Ins and outs of ballot access

Saved! At the closing bell for party candidates, Democrat Chris Keefe of Ellsworth and Republican Mark Remick of Trenton stepped up to run for state representative for District 132, representing Ellsworth and Trenton. The seat was vacated by the term-limited Louie Luchini, a Democrat, and until perilously close to the March 15 deadline, there were no candidates.

Filing to run is not a simple matter. Candidates qualified for office by age and residence gain access to a ballot by filing petitions with the secretary of state’s office with the requisite number of valid signatures. An independent candidate still has until June 1 to file. Independents do not participate in primary elections, but they are required to obtain twice the number of signatures on petitions as a party candidate (200 for state senator, 50 for state representative).

There is a further restriction for independent candidacy. Party members must have withdrawn from their party by March 1 to run as an independent in this election cycle, so anyone enrolled in a party after that date would not be eligible. The opportunity now is open only to those who were registered “unenrolled” prior to March 1.

The other way to get on the ballot is through a write-in. No, you could not have won the Ellsworth seat by getting your mother to write you in on the ballot. Write-in candidates must qualify for the ballot, too. That includes filing a “declaration of write-in candidacy” (available from the secretary of state) by April 13 for the primaries or by Sept. 7 for the general election.

For the primary election, write-in candidates must meet the same qualifications for age and residency as any other candidate and must have been enrolled in the party for which they seek nomination by March 15. To be declared the primary winner, a write-in must receive twice the number of votes as were required on a petition for that office.

Theoretically, a write-in candidate could get the most votes but not be declared the winner if he or she fell short of doubling the petition signature requirement. The name of a write-in candidate who wins a primary would then appear on the general election ballot.

For the general election in November, a write-in may designate any one of Maine’s four official parties (Republican, Democrat, Green Independent or Libertarian) as his affiliation or may create a designation of his own choosing, up to three words, none of which may be “obscene, contemptuous, profane or prejudicial.” The general election candidate with the most votes, write-in or otherwise, wins.

Increasing the challenge of running as a write-in, voters must be aware that they need to fill in the oval marked “write-in” and then correctly enter the candidate’s name. Distributing stickers to your supporters to make sure your name goes on the ballot correctly? Nope. Stickers are not allowed.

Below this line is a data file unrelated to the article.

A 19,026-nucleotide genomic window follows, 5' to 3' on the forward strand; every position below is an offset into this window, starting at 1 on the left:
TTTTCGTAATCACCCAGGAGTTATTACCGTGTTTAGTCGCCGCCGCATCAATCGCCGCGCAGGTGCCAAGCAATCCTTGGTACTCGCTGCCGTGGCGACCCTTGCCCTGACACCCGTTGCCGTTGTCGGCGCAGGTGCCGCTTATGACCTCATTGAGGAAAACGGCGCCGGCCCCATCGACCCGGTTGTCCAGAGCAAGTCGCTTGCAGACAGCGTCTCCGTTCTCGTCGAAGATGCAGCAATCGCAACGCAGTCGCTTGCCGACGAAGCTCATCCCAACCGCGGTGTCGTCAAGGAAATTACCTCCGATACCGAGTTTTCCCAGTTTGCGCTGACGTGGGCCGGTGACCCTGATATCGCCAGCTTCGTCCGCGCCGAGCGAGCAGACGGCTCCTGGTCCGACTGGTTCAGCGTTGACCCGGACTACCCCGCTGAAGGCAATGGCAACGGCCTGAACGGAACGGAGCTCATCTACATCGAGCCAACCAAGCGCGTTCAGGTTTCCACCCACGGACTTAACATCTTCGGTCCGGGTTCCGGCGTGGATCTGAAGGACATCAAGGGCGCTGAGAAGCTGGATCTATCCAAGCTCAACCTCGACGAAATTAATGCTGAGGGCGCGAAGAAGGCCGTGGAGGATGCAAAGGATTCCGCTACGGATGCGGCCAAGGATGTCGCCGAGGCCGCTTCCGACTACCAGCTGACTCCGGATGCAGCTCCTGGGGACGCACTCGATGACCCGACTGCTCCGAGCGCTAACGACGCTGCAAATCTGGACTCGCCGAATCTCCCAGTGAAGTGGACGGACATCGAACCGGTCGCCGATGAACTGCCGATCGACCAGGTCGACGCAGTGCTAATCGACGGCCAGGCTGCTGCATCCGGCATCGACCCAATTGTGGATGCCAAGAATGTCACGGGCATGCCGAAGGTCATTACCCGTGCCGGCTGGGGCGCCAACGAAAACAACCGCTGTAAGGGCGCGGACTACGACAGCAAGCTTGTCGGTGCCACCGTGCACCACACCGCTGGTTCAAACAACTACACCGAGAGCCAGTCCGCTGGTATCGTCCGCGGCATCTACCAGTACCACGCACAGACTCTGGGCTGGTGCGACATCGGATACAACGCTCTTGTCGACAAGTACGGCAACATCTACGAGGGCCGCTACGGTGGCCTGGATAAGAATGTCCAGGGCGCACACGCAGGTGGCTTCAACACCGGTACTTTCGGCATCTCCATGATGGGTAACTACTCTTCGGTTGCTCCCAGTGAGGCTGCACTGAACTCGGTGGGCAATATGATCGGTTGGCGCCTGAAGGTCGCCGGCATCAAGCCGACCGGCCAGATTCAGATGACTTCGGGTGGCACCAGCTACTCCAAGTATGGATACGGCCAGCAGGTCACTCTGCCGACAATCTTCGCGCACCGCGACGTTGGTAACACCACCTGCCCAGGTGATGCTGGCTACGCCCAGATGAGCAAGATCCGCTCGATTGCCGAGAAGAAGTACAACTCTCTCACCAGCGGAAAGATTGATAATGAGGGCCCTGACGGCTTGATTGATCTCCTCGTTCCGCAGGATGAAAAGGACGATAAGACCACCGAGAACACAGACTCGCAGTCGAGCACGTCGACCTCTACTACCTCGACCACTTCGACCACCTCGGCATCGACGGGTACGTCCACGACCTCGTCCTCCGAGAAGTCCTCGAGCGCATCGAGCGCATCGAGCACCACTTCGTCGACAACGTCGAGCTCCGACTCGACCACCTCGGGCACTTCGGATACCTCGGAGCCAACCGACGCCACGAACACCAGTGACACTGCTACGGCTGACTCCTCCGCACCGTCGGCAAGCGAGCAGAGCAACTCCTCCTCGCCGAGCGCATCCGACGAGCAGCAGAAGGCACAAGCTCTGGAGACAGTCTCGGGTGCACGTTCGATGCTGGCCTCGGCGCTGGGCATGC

Anyone thinking about running, this year or any other, should get on the secretary of state’s website and check out the “candidate’s guide to ballot access.” It’s a compendium of what you need to know to run, presented in a clear and comprehensive way.

As for the other Hancock County races, every one is a contest. District 134 (Deer Isle, Stonington and the off-islands west to Vinalhaven) was the last to gain a second candidate.

Democrat Genevieve McDonald of Stonington is now opposed by Republican Philip Brady of Deer Isle.

There is just one primary contest in the county. For the Senate District 7 seat, Luchini, of Ellsworth, looking to shift to the Senate after four terms in the House, is being challenged by Ian Schwartz of Seal Harbor.

As for the governor’s race, the pool of party candidates shrank by the March 15 deadline. After only one withdrawal, the Republican pool is set at five. Seven Democrats have withdrawn from the race, leaving seven others in the contest. That still could change. The deadline to withdraw is April 3. Among the withdrawers is Hancock County’s Marty Vachon of Mariaville.

Neither the Greens nor the Libertarians have gubernatorial candidates left in the race, but five independents are still working to qualify. Prediction: Two will likely do so. Want to name names? Okay. Terry Hayes will make it, and Alan Caron knows the state well enough that he should, too. John Jenkins has limited name recognition, a hindrance to gathering petition signatures, while Ethan Alcorn and Kenneth Capron have no recognition at all.

The next deck-clearing will come with the primaries, though a few wannabes may fall by the wayside before that. The candidates are out and about, and we still have winter downtime to figure out our choices. Need we remind you? No complaining allowed if you don’t do your homework and vote.

Jill Goldthwait

Jill Goldthwait

Jill Goldthwait worked for 25 years as a registered nurse at Mount Desert Island Hospital. She has served as a Bar Harbor town councilor and as an independent state senator from Hancock County.

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